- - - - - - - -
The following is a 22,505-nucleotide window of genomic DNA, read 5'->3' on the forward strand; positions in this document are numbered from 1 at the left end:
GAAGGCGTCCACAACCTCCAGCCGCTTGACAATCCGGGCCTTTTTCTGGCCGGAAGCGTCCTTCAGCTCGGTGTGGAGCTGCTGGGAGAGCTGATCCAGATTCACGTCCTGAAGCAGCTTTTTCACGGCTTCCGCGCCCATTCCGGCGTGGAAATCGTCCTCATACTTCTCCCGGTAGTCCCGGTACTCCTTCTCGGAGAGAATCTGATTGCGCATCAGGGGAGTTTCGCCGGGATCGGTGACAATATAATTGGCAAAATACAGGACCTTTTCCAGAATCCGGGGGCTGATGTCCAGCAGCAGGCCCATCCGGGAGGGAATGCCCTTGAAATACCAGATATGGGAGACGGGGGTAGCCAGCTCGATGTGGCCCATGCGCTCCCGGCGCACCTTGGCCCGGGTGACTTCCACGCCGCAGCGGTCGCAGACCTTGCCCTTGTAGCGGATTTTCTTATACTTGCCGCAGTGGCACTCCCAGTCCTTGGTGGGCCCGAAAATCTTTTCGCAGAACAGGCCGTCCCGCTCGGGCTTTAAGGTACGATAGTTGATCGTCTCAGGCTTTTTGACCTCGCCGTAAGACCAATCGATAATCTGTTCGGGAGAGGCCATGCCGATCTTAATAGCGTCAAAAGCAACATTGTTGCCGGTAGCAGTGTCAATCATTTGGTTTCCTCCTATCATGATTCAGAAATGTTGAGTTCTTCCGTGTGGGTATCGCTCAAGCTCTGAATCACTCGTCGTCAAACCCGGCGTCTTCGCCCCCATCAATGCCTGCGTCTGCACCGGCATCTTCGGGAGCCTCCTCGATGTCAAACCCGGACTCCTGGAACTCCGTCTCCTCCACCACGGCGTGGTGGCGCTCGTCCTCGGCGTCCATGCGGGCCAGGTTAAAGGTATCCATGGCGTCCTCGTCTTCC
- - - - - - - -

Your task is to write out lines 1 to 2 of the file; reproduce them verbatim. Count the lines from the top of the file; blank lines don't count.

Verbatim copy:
The following is a 22,505-nucleotide window of genomic DNA, read 5'->3' on the forward strand; positions in this document are numbered from 1 at the left end:
GAAGGCGTCCACAACCTCCAGCCGCTTGACAATCCGGGCCTTTTTCTGGCCGGAAGCGTCCTTCAGCTCGGTGTGGAGCTGCTGGGAGAGCTGATCCAGATTCACGTCCTGAAGCAGCTTTTTCACGGCTTCCGCGCCCATTCCGGCGTGGAAATCGTCCTCATACTTCTCCCGGTAGTCCCGGTACTCCTTCTCGGAGAGAATCTGATTGCGCATCAGGGGAGTTTCGCCGGGATCGGTGACAATATAATTGGCAAAATACAGGACCTTTTCCAGAATCCGGGGGCTGATGTCCAGCAGCAGGCCCATCCGGGAGGGAATGCCCTTGAAATACCAGATATGGGAGACGGGGGTAGCCAGCTCGATGTGGCCCATGCGCTCCCGGCGCACCTTGGCCCGGGTGACTTCCACGCCGCAGCGGTCGCAGACCTTGCCCTTGTAGCGGATTTTCTTATACTTGCCGCAGTGGCACTCCCAGTCCTTGGTGGGCCCGAAAATCTTTTCGCAGAACAGGCCGTCCCGCTCGGGCTTTAAGGTACGATAGTTGATCGTCTCAGGCTTTTTGACCTCGCCGTAAGACCAATCGATAATCTGTTCGGGAGAGGCCATGCCGATCTTAATAGCGTCAAAAGCAACATTGTTGCCGGTAGCAGTGTCAATCATTTGGTTTCCTCCTATCATGATTCAGAAATGTTGAGTTCTTCCGTGTGGGTATCGCTCAAGCTCTGAATCACTCGTCGTCAAACCCGGCGTCTTCGCCCCCATCAATGCCTGCGTCTGCACCGGCATCTTCGGGAGCCTCCTCGATGTCAAACCCGGACTCCTGGAACTCCGTCTCCTCCACCACGGCGTGGTGGCGCTCGTCCTCGGCGTCCATGCGGGCCAGGTTAAAGGTATCCATGGCGTCCTCGTCTTCC